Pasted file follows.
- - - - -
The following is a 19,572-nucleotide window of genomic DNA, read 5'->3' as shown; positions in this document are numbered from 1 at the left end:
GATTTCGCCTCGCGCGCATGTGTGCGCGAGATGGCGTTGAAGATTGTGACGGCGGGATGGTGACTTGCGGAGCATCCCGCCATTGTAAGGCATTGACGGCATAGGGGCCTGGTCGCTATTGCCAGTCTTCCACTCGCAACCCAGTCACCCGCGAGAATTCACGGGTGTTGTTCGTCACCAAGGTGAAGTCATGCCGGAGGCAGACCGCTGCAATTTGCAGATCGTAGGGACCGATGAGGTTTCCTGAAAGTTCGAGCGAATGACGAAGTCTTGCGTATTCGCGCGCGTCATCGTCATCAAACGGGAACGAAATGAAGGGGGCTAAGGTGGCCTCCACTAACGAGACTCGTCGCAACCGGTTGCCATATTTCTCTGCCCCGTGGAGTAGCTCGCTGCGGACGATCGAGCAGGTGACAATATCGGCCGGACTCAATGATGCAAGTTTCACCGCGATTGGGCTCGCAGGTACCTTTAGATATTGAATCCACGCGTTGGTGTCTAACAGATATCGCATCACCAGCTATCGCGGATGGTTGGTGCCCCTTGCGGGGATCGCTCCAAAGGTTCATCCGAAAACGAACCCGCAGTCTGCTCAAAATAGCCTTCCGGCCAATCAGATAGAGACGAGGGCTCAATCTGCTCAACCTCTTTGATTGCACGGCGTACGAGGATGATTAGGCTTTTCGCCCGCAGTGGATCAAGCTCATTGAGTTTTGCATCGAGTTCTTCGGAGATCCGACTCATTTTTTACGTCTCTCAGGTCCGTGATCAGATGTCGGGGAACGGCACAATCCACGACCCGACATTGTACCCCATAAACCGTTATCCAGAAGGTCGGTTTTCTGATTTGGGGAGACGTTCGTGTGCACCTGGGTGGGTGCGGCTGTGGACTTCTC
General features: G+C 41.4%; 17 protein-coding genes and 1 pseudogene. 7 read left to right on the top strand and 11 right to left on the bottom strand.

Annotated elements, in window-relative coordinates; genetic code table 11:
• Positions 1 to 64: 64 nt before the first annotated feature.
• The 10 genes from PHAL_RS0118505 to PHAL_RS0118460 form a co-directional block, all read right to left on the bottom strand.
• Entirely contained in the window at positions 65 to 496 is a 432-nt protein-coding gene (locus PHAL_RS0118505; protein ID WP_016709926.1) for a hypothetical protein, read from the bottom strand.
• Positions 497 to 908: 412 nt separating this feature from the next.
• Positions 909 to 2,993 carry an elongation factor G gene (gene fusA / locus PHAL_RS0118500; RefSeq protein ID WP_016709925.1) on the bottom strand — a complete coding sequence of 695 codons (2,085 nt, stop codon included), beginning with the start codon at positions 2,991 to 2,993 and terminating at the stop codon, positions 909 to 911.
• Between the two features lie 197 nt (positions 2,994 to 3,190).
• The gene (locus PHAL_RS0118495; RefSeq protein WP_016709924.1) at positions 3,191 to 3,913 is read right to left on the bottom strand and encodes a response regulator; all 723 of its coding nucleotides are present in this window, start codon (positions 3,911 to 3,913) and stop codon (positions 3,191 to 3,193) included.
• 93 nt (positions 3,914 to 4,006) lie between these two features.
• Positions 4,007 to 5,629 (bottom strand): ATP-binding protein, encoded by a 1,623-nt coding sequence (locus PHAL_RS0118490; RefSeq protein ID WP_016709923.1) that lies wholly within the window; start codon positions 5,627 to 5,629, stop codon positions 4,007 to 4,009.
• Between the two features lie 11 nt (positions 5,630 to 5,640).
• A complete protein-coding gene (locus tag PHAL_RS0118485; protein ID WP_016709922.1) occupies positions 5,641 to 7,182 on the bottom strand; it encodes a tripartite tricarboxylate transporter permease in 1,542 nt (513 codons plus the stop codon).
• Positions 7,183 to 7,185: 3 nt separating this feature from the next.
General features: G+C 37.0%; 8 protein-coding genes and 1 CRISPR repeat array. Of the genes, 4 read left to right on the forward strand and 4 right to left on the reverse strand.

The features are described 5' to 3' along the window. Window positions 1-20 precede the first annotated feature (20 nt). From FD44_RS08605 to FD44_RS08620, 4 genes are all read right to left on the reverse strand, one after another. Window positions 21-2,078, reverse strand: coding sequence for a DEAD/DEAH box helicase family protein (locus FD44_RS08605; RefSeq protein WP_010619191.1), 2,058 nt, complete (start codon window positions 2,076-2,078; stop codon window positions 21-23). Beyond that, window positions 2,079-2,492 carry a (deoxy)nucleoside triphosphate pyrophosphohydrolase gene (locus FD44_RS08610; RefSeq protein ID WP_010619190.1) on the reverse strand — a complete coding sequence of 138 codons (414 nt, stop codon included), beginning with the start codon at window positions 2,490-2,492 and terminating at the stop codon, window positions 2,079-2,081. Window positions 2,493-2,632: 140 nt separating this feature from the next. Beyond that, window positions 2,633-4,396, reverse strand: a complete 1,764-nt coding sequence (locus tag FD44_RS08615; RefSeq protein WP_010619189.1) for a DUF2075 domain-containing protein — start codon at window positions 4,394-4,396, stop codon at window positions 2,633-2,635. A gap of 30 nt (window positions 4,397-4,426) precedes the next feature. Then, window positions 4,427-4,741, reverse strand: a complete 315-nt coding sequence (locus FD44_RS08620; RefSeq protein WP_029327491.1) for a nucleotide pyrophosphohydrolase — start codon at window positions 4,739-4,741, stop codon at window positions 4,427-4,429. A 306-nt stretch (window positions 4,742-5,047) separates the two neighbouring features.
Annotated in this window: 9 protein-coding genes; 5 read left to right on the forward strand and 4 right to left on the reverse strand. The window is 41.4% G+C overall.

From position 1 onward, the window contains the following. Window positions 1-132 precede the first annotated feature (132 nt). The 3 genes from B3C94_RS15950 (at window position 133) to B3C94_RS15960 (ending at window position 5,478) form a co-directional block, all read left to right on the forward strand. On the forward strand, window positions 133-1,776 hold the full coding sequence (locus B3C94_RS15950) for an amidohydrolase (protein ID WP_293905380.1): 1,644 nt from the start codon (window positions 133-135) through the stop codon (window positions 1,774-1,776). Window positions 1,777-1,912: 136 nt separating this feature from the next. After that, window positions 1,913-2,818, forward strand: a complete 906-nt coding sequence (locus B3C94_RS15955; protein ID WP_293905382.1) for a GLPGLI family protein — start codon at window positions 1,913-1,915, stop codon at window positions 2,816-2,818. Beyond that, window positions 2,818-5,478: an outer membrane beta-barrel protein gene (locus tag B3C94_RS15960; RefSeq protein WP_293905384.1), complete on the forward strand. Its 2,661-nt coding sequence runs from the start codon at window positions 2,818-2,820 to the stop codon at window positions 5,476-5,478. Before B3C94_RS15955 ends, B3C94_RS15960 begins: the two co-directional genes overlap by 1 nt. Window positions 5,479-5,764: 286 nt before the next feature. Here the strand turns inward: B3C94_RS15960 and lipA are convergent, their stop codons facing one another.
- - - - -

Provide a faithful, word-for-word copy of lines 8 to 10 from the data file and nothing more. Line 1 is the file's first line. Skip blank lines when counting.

• Positions 497 to 908: 412 nt separating this feature from the next.
• Positions 909 to 2,993 carry an elongation factor G gene (gene fusA / locus PHAL_RS0118500; RefSeq protein ID WP_016709925.1) on the bottom strand — a complete coding sequence of 695 codons (2,085 nt, stop codon included), beginning with the start codon at positions 2,991 to 2,993 and terminating at the stop codon, positions 909 to 911.
• Between the two features lie 197 nt (positions 2,994 to 3,190).